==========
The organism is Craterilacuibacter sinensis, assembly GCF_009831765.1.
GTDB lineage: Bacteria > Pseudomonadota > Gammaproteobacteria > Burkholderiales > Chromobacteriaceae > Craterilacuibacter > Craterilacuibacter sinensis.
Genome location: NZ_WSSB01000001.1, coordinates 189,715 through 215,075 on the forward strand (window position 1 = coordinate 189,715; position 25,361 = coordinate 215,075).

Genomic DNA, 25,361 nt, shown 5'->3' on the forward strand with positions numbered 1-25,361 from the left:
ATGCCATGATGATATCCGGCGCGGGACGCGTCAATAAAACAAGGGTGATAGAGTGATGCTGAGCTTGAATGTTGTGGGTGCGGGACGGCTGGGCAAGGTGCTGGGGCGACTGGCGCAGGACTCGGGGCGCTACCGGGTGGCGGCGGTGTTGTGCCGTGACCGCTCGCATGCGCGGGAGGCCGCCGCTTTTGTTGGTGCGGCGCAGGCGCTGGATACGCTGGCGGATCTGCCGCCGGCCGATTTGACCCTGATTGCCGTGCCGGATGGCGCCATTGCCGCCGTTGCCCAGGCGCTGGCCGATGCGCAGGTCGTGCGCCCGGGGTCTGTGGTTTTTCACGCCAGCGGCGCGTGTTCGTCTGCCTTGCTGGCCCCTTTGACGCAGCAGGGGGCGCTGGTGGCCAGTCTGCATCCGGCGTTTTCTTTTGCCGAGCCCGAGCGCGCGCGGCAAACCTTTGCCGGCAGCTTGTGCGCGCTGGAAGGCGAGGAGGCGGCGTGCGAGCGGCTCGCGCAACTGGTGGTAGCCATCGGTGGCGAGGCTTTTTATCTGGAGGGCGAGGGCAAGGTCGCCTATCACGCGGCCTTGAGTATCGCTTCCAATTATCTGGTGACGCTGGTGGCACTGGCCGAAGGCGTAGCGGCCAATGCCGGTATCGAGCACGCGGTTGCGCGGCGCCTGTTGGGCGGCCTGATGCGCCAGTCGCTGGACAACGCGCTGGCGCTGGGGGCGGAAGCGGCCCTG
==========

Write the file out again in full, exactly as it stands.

The organism is Craterilacuibacter sinensis, assembly GCF_009831765.1.
GTDB lineage: Bacteria > Pseudomonadota > Gammaproteobacteria > Burkholderiales > Chromobacteriaceae > Craterilacuibacter > Craterilacuibacter sinensis.
Genome location: NZ_WSSB01000001.1, coordinates 189,715 through 215,075 on the forward strand (window position 1 = coordinate 189,715; position 25,361 = coordinate 215,075).

Genomic DNA, 25,361 nt, shown 5'->3' on the forward strand with positions numbered 1-25,361 from the left:
ATGCCATGATGATATCCGGCGCGGGACGCGTCAATAAAACAAGGGTGATAGAGTGATGCTGAGCTTGAATGTTGTGGGTGCGGGACGGCTGGGCAAGGTGCTGGGGCGACTGGCGCAGGACTCGGGGCGCTACCGGGTGGCGGCGGTGTTGTGCCGTGACCGCTCGCATGCGCGGGAGGCCGCCGCTTTTGTTGGTGCGGCGCAGGCGCTGGATACGCTGGCGGATCTGCCGCCGGCCGATTTGACCCTGATTGCCGTGCCGGATGGCGCCATTGCCGCCGTTGCCCAGGCGCTGGCCGATGCGCAGGTCGTGCGCCCGGGGTCTGTGGTTTTTCACGCCAGCGGCGCGTGTTCGTCTGCCTTGCTGGCCCCTTTGACGCAGCAGGGGGCGCTGGTGGCCAGTCTGCATCCGGCGTTTTCTTTTGCCGAGCCCGAGCGCGCGCGGCAAACCTTTGCCGGCAGCTTGTGCGCGCTGGAAGGCGAGGAGGCGGCGTGCGAGCGGCTCGCGCAACTGGTGGTAGCCATCGGTGGCGAGGCTTTTTATCTGGAGGGCGAGGGCAAGGTCGCCTATCACGCGGCCTTGAGTATCGCTTCCAATTATCTGGTGACGCTGGTGGCACTGGCCGAAGGCGTAGCGGCCAATGCCGGTATCGAGCACGCGGTTGCGCGGCGCCTGTTGGGCGGCCTGATGCGCCAGTCGCTGGACAACGCGCTGGCGCTGGGGGCGGAAGCGGCCCTG